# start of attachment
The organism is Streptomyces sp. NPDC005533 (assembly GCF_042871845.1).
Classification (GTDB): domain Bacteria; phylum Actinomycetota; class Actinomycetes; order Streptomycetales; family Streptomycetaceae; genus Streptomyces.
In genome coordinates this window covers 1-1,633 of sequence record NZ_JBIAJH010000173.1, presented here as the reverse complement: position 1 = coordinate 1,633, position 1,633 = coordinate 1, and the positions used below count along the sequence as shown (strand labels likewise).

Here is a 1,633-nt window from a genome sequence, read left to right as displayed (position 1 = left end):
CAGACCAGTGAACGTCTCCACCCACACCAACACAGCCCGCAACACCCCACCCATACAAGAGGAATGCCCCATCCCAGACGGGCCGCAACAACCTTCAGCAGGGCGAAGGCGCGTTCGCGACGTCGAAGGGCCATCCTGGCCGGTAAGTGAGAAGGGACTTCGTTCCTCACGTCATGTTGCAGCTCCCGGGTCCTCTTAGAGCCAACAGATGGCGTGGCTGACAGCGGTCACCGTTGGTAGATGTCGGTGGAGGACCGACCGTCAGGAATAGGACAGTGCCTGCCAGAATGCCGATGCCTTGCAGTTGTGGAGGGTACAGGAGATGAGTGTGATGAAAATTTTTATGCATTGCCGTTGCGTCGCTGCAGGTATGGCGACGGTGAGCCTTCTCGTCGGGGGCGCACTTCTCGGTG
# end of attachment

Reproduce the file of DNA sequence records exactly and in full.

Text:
The organism is Streptomyces sp. NPDC005533 (assembly GCF_042871845.1).
Classification (GTDB): domain Bacteria; phylum Actinomycetota; class Actinomycetes; order Streptomycetales; family Streptomycetaceae; genus Streptomyces.
In genome coordinates this window covers 1-1,633 of sequence record NZ_JBIAJH010000173.1, presented here as the reverse complement: position 1 = coordinate 1,633, position 1,633 = coordinate 1, and the positions used below count along the sequence as shown (strand labels likewise).

Here is a 1,633-nt window from a genome sequence, read left to right as displayed (position 1 = left end):
CAGACCAGTGAACGTCTCCACCCACACCAACACAGCCCGCAACACCCCACCCATACAAGAGGAATGCCCCATCCCAGACGGGCCGCAACAACCTTCAGCAGGGCGAAGGCGCGTTCGCGACGTCGAAGGGCCATCCTGGCCGGTAAGTGAGAAGGGACTTCGTTCCTCACGTCATGTTGCAGCTCCCGGGTCCTCTTAGAGCCAACAGATGGCGTGGCTGACAGCGGTCACCGTTGGTAGATGTCGGTGGAGGACCGACCGTCAGGAATAGGACAGTGCCTGCCAGAATGCCGATGCCTTGCAGTTGTGGAGGGTACAGGAGATGAGTGTGATGAAAATTTTTATGCATTGCCGTTGCGTCGCTGCAGGTATGGCGACGGTGAGCCTTCTCGTCGGGGGCGCACTTCTCGGTG